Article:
Pearson airport is using UV-C light to disinfect the air breathed by passengers

Danny Juricic, manager, HVAC & People Moving Devices, Greater Toronto Airports Authority. Photo: Greater Toronto Airports Authority

Wherever people gather these days, concerns about the spread of COVID-19 are top of mind. And while travel has been severely curtailed, places like Toronto Pearson Airport are doing their best to ensure those who do have to fly do so in a safe environment.

To that end, Pearson recently installed UV-C light arrays in select air handling units at Terminals 1 and 3.

According to Danny Juricic, manager, HVAC & People Moving Devices, this innovative technology, combined with upgraded air filters, adds a new layer of defense against potentially harmful pathogens. Juricic oversees the operations of the HVAC systems and the people moving devices, such as escalators and conveyors, ensuring they run smoothly to provide comfort and passenger flow in the terminals.

“In the new world of COVID-19, my job focuses on finding and implementing new technologies to stop/reduce the spread of the virus and make the air and surfaces safer and cleaner for passengers and employees.

Historically, UV-C light technology has been predominantly used in the healthcare setting given that UV-C light is capable of killing virtually any microbe, including viruses. The UV-C light arrays installed at Pearson system help to keep the air handling unit clean, thereby preventing contamination from being introduced into the air stream in the terminals. Phase one saw the units deployed in areas where the most people congregate, such as baggage claim and security screening areas.

Currently there are seven UV-C air handlers located in each terminal, with all units expected to be installed, commissioned and operational by the end of November. “Our goal was to have everything installed by the beginning of flu season,” explains Juricic.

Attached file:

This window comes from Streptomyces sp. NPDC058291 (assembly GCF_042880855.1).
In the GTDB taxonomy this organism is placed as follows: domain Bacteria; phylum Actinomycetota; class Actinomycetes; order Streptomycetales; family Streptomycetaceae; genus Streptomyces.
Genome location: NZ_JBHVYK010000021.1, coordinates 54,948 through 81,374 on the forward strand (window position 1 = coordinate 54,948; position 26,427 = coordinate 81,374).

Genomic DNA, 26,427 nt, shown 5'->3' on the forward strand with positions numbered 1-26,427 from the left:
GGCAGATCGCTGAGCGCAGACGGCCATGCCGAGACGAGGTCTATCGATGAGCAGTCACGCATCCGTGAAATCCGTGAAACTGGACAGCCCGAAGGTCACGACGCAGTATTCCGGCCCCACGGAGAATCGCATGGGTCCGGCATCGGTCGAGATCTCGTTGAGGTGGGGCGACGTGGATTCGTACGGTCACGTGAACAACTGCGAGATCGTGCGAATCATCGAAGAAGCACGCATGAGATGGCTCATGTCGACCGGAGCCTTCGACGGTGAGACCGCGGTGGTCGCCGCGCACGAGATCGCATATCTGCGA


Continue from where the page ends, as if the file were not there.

Juricic says the next phase of the project will see more units in the terminals and rollout to Pearson’s other approximately 30 occupied buildings. He also notes that part of the request for proposal to vendors included having a third-party industrial hygienist verify the efficacy of the UV-C units, testing the air quality prior to and after operations have commenced.

In addition to the UV-C light arrays, Pearson also increased filtration in its HVAC systems in passenger-facing buildings, such as the terminals, and employee-facing buildings. This is in addition to providing more fresh air rather than re-circulating it, says Juricic.

“All filters are now MERV-13 (minimum efficiency reporting value), meaning they can capture more minute particles.”

As for people moving devices, the airport has installed UV lights on specific units in order to help eliminate any virus particles which could potentially live on the handrails. They have also installed CleanSlate UV devices, which safely disinfect personal electronics, and UV-C light units on selected high-touch handrails of people movers and escalators.

“I feel a lot of pride in being part of a team that works to improve the health and safety of the airport,” says Juricic. “As we continue to look to the future, we are striving to adapt and improve in order to keep the passenger experience and employee environment as healthy and safe as possible.”

SOURCE:, Author: John Tenpenny